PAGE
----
For most of the time during the civil war in Syria, Israel stood on the sidelines playing a curious though a proactive observer that intervened sporadically for rather limited objectives. Syria of five years ago was regarded as the last remaining potential strategic rival to Israel with shared borders.
In truth the border between Syria and Israel, along the occupied Golan Heights, had been quiet for nearly four decades since the end of the 1973 war. The potential military threat posed in the past to Israel from the northern neighbour almost evaporated for a combination of factors.
First and foremost the peace agreements signed first with Egypt and later Jordan, eliminated Israel’s deep concerns of war on more than one front. Moreover, military and economic support from Moscow for the regime in Damascus dwindled considerably as a result of the end of the Cold War.
Consequently the Syrian army lagged behind the Israeli army, which continued to increase capabilities due to American military and economic assistance, a highly advanced domestic weapons industry, and a successful economy capable of sustaining a powerful army.
The arrival of the so-called Arab Spring to Syria in March 2011 caught the decision makers in Jerusalem and the intelligence community by complete surprise. Falling asleep in the warm comfort of the status quo, as happened to most intelligence communities and analysts everywhere, blurred the signs of a fast approaching radical and bloody change in Syria.
It was inconceivable for them that a regime that had relied for so long on the spears of ruthless security forces, that had crushed any signs of dissent in the past, ruling by fear, would fail to nip any resistance in the bud. At first the Israeli reaction to the political upheaval in Syria was one of cautious alert, expecting President Assad to supress it quickly.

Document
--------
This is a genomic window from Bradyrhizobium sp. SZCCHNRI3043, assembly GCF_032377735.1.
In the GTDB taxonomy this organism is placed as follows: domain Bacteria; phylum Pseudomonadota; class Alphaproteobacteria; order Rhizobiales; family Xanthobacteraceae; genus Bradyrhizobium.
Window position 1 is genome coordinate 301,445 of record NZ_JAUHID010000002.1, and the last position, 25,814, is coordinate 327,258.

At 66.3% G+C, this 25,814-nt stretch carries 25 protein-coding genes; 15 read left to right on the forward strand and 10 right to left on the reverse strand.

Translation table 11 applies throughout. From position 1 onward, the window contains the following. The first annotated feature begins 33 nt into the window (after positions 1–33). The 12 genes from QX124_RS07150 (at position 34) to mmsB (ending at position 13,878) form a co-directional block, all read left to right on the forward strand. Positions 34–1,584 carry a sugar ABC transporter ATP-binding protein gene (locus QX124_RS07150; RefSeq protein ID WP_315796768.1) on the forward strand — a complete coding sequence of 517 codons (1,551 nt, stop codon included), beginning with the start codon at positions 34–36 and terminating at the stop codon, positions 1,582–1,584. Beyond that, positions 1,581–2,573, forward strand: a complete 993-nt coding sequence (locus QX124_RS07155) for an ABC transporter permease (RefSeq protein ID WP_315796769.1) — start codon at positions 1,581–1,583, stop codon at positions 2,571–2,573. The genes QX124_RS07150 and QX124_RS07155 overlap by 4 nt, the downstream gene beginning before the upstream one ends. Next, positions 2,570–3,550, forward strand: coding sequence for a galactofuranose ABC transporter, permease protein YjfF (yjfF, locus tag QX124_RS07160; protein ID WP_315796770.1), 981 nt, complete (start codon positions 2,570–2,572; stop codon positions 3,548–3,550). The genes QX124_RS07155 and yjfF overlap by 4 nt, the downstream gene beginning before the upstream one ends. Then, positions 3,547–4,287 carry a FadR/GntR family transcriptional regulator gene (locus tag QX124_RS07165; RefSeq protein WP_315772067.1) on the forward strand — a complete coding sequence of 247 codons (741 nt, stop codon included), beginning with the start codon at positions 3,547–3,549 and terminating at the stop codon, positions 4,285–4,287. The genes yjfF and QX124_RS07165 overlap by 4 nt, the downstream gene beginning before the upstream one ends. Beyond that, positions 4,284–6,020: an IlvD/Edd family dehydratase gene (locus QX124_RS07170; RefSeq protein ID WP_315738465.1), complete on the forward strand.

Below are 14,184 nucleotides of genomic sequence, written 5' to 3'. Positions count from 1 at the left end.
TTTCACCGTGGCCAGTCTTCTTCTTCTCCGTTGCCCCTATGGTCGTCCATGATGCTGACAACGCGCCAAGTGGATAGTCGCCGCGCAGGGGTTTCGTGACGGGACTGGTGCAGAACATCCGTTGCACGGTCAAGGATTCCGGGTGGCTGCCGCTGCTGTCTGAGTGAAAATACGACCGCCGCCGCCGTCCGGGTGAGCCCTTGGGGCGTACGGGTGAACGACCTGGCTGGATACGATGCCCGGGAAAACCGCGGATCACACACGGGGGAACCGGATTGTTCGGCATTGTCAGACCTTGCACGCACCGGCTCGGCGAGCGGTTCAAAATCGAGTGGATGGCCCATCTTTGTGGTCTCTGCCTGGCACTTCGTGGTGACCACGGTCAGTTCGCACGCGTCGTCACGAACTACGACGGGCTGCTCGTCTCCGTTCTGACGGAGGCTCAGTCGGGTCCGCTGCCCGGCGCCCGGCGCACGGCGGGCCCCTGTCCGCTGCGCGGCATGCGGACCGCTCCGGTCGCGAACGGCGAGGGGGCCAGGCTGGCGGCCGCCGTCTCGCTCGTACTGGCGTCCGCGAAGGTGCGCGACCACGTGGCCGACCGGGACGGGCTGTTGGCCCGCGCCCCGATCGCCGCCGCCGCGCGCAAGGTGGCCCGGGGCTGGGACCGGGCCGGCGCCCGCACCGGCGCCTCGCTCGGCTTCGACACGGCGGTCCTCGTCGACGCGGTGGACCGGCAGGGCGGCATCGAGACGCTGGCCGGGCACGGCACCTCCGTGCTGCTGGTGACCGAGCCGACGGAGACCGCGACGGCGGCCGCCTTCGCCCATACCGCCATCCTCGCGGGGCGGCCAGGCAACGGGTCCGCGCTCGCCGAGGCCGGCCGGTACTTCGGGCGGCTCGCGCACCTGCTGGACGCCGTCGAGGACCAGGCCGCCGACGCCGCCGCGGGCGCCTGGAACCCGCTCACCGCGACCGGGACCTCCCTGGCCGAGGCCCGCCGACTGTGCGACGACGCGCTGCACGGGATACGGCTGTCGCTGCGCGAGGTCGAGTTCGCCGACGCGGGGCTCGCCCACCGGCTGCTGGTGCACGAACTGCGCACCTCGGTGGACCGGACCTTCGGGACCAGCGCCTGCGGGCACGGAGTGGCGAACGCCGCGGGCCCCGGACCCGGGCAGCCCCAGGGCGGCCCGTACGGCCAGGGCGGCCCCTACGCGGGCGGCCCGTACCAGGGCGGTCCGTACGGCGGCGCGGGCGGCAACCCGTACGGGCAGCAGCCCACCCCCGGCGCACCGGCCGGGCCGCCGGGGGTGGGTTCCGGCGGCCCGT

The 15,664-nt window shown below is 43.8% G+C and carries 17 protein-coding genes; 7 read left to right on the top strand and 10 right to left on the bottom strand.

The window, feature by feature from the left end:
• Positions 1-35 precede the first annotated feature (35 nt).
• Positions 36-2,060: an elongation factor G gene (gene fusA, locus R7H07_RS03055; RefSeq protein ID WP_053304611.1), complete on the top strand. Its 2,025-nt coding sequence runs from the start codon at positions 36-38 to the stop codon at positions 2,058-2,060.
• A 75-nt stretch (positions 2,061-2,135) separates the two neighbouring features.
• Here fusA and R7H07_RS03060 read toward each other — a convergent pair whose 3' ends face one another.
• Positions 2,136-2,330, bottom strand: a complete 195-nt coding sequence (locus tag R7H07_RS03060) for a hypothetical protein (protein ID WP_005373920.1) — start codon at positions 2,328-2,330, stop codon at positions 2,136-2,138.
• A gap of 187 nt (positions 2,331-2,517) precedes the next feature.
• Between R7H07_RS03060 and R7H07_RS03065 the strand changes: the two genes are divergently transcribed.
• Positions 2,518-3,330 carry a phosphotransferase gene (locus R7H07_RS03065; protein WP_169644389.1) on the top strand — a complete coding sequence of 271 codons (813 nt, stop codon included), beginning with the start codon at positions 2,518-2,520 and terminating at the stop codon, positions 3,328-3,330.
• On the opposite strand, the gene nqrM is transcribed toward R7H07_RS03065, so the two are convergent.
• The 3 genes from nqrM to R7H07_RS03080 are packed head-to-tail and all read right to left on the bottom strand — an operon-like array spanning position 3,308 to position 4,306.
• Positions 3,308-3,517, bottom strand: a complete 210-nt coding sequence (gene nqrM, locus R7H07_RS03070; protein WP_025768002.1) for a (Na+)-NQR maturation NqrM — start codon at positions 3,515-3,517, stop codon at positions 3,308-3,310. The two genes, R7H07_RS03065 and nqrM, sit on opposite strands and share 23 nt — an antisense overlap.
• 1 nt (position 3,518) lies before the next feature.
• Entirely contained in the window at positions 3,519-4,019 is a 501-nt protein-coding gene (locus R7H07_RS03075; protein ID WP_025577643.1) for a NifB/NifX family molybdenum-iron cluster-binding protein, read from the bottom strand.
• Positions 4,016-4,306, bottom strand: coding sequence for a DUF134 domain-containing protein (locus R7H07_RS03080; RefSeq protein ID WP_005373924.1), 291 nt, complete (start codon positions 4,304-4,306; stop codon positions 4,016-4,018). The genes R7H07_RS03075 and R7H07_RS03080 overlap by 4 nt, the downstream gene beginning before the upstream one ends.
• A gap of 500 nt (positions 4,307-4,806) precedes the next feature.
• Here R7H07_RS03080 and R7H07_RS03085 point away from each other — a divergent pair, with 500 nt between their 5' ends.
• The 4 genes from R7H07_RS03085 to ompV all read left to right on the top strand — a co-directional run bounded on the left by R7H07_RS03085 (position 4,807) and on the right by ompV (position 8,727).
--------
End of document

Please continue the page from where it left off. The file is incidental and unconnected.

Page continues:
When this failed to materialize, a realization sunk in that Israel could only play a marginal role in such a complex and unpredictable conflict. It could neither impact the overall outcome nor the direction this neighbouring country was taking. For a country that is almost conditioned to react instantly, usually using force at the very hint of danger, Israel has been restrained and calculated. It was reluctant to take measures that might get it embroiled in what was to become the most horrific fields of killing in the region.
One should not confuse Israel’s combination of puzzlement and a generally measured intervention in the Syrian civil war, with a lack of profound concerns regarding its potential impact on Israel. The first source of concern was the fear that the war would spill over into the Israeli occupied Golan Heights or even deeper into Israel. Secondly, the idea that the strengthening of the Iran-Hezbollah nexus in Syria could result in their presence closer to the Syrian-Israeli border.
In response to these two growing risks, Israel has vowed to respond by military force to any cross border attack into its territory, and to thwart any attempt to transfer of advance “game changing” weapons from Syria to the Hezbollah in Lebanon. These two parameters of maintaining Israeli interests were pursued rather methodically.
The increasing presence of both the Hezbollah and the Iranian Revolutionary Guard is certainly a growing concern, which has been exacerbated in recent months as a result of the Russian military intervention on the side of the Syrian regime. In this sense the events in Syria align with Israel’s wider strategic perception of the Iranian existential threat to Israel.